Al-Assaad Al-Jamoussy, the head of Carthage Theatre Days, presented a glimpse of how the festival-encounter works, and added very interesting information on “MASA” (Market for African Performing Arts) in Abidjan. His words emphasised the importance of having the North African-Arab countries in the African performing arts sphere, a necessity if those countries aspire to expand, to find new markets and territories and to challenge Western hegemony in cultural and artistic exchange.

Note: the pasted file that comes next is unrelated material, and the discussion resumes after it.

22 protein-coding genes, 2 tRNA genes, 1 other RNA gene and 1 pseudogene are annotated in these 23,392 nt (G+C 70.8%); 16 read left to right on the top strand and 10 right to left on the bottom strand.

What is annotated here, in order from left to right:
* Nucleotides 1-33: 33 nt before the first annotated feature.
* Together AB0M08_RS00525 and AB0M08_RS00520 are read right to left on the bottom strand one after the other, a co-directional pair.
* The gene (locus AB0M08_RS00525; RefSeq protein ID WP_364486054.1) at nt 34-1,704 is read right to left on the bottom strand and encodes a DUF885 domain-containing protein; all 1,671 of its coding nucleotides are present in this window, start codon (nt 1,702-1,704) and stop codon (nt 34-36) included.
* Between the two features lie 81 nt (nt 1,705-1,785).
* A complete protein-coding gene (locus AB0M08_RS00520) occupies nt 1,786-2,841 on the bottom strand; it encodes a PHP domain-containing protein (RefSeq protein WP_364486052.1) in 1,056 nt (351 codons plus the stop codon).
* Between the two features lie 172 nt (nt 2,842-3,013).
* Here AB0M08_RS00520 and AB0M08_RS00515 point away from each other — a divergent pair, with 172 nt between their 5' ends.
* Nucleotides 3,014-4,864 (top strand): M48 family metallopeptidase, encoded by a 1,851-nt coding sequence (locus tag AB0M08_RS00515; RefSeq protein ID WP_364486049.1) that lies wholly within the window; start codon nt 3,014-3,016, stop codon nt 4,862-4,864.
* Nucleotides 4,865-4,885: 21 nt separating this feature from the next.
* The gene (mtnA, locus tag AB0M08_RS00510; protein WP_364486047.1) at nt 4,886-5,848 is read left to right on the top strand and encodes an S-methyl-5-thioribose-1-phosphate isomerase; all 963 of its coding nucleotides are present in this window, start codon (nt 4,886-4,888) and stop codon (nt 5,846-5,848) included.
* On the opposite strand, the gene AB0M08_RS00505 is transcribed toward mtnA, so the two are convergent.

From the Asian sector of the Arab world, on the other hand, came more contributions and initiatives in the framework of festival design and distribution: the impressive experience of Sharjah (UAE) and the inventive initiative of Oman. Sharjah is the one place in the Arab world that has the biggest number of theatre festivals and events by. The sector of culture and media managed in a record time to establish an impeccable reputation in arts management and cultural policy. Under the auspices of his majesty the Ruler of Sharjah – himself a playwright – the sector became an Arab mecca for theatre. One can hardly keep track of the many festivals organised there, some of them are under the supervision of Essam Abo El-Gassem who spoke about the wide range of diversity represented in their festivals’ design, covering desert theatre, duo theatre, children and youth theatre, international theatre, Gulf theatre, among others. El-Gassem was especially interested to question the present structure of Arab theatre festivals, claiming that very little development has been made in structure and design since the launching of the Damascus Theatre Festival. He insisted on the necessity of moving out of the centre, a point that SITFY indeed served in the core of its design. It was amazing to hear all those perspectives coming in from so many prominent festival designers and managers sitting around one table in SITFY. It suddenly felt as if Sharm El-Sheikh had become the centre of the world.